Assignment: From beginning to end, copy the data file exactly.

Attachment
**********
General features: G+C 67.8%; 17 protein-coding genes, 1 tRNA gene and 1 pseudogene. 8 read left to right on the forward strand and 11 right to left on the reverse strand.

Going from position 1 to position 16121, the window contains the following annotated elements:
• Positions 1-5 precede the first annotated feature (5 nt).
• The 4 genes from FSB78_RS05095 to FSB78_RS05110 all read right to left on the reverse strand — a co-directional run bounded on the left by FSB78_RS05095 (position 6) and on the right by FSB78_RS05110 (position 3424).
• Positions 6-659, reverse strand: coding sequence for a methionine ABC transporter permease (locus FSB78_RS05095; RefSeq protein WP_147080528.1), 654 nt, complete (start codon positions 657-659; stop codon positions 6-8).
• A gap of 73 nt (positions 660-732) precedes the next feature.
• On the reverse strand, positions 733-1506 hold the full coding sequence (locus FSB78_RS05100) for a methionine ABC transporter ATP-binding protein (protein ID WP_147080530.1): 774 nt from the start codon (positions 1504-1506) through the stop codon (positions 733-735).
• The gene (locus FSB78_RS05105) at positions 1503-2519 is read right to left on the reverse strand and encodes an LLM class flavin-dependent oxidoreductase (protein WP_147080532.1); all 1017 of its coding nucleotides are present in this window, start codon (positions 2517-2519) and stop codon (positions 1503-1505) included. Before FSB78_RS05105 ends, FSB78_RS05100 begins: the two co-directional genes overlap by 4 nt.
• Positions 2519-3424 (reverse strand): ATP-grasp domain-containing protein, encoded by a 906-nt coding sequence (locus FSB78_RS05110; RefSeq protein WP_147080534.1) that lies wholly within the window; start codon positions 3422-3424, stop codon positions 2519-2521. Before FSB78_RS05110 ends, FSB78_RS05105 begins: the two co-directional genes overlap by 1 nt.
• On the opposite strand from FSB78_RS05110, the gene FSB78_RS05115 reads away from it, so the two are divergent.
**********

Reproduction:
General features: G+C 67.8%; 17 protein-coding genes, 1 tRNA gene and 1 pseudogene. 8 read left to right on the forward strand and 11 right to left on the reverse strand.

Going from position 1 to position 16121, the window contains the following annotated elements:
• Positions 1-5 precede the first annotated feature (5 nt).
• The 4 genes from FSB78_RS05095 to FSB78_RS05110 all read right to left on the reverse strand — a co-directional run bounded on the left by FSB78_RS05095 (position 6) and on the right by FSB78_RS05110 (position 3424).
• Positions 6-659, reverse strand: coding sequence for a methionine ABC transporter permease (locus FSB78_RS05095; RefSeq protein WP_147080528.1), 654 nt, complete (start codon positions 657-659; stop codon positions 6-8).
• A gap of 73 nt (positions 660-732) precedes the next feature.
• On the reverse strand, positions 733-1506 hold the full coding sequence (locus FSB78_RS05100) for a methionine ABC transporter ATP-binding protein (protein ID WP_147080530.1): 774 nt from the start codon (positions 1504-1506) through the stop codon (positions 733-735).
• The gene (locus FSB78_RS05105) at positions 1503-2519 is read right to left on the reverse strand and encodes an LLM class flavin-dependent oxidoreductase (protein WP_147080532.1); all 1017 of its coding nucleotides are present in this window, start codon (positions 2517-2519) and stop codon (positions 1503-1505) included. Before FSB78_RS05105 ends, FSB78_RS05100 begins: the two co-directional genes overlap by 4 nt.
• Positions 2519-3424 (reverse strand): ATP-grasp domain-containing protein, encoded by a 906-nt coding sequence (locus FSB78_RS05110; RefSeq protein WP_147080534.1) that lies wholly within the window; start codon positions 3422-3424, stop codon positions 2519-2521. Before FSB78_RS05110 ends, FSB78_RS05105 begins: the two co-directional genes overlap by 1 nt.
• On the opposite strand from FSB78_RS05110, the gene FSB78_RS05115 reads away from it, so the two are divergent.